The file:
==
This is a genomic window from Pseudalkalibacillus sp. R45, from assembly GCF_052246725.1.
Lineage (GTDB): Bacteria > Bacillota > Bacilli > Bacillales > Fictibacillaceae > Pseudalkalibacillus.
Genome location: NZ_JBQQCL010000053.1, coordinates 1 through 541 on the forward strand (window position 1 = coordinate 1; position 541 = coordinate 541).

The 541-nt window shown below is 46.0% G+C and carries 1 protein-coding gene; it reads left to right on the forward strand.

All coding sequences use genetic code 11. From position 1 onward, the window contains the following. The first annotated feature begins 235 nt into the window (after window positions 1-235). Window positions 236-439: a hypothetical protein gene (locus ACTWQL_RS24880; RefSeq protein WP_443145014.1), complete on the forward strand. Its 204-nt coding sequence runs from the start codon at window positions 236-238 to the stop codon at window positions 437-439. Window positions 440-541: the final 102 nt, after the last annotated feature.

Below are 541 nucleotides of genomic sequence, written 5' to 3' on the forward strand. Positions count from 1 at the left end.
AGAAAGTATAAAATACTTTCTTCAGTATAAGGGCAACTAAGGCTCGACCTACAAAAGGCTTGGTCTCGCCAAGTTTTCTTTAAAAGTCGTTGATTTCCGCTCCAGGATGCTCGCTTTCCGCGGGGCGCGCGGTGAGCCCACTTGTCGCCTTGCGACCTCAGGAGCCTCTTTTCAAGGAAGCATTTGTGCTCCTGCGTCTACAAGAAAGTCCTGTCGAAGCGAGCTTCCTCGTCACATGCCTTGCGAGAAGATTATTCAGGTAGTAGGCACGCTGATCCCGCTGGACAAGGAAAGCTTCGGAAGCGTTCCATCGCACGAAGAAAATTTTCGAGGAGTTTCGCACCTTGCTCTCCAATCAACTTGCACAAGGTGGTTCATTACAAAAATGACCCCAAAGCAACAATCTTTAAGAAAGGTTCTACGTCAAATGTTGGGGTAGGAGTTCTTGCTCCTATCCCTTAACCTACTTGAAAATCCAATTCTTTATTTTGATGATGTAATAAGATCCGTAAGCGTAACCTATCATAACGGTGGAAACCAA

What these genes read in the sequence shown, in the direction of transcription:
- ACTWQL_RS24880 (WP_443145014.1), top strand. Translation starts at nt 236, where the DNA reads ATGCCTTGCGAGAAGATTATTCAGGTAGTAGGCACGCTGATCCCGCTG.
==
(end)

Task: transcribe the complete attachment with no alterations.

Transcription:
This is a genomic window from Pseudalkalibacillus sp. R45, from assembly GCF_052246725.1.
Lineage (GTDB): Bacteria > Bacillota > Bacilli > Bacillales > Fictibacillaceae > Pseudalkalibacillus.
Genome location: NZ_JBQQCL010000053.1, coordinates 1 through 541 on the forward strand (window position 1 = coordinate 1; position 541 = coordinate 541).

The 541-nt window shown below is 46.0% G+C and carries 1 protein-coding gene; it reads left to right on the forward strand.

All coding sequences use genetic code 11. From position 1 onward, the window contains the following. The first annotated feature begins 235 nt into the window (after window positions 1-235). Window positions 236-439: a hypothetical protein gene (locus ACTWQL_RS24880; RefSeq protein WP_443145014.1), complete on the forward strand. Its 204-nt coding sequence runs from the start codon at window positions 236-238 to the stop codon at window positions 437-439. Window positions 440-541: the final 102 nt, after the last annotated feature.

Below are 541 nucleotides of genomic sequence, written 5' to 3' on the forward strand. Positions count from 1 at the left end.
AGAAAGTATAAAATACTTTCTTCAGTATAAGGGCAACTAAGGCTCGACCTACAAAAGGCTTGGTCTCGCCAAGTTTTCTTTAAAAGTCGTTGATTTCCGCTCCAGGATGCTCGCTTTCCGCGGGGCGCGCGGTGAGCCCACTTGTCGCCTTGCGACCTCAGGAGCCTCTTTTCAAGGAAGCATTTGTGCTCCTGCGTCTACAAGAAAGTCCTGTCGAAGCGAGCTTCCTCGTCACATGCCTTGCGAGAAGATTATTCAGGTAGTAGGCACGCTGATCCCGCTGGACAAGGAAAGCTTCGGAAGCGTTCCATCGCACGAAGAAAATTTTCGAGGAGTTTCGCACCTTGCTCTCCAATCAACTTGCACAAGGTGGTTCATTACAAAAATGACCCCAAAGCAACAATCTTTAAGAAAGGTTCTACGTCAAATGTTGGGGTAGGAGTTCTTGCTCCTATCCCTTAACCTACTTGAAAATCCAATTCTTTATTTTGATGATGTAATAAGATCCGTAAGCGTAACCTATCATAACGGTGGAAACCAA

What these genes read in the sequence shown, in the direction of transcription:
- ACTWQL_RS24880 (WP_443145014.1), top strand. Translation starts at nt 236, where the DNA reads ATGCCTTGCGAGAAGATTATTCAGGTAGTAGGCACGCTGATCCCGCTG.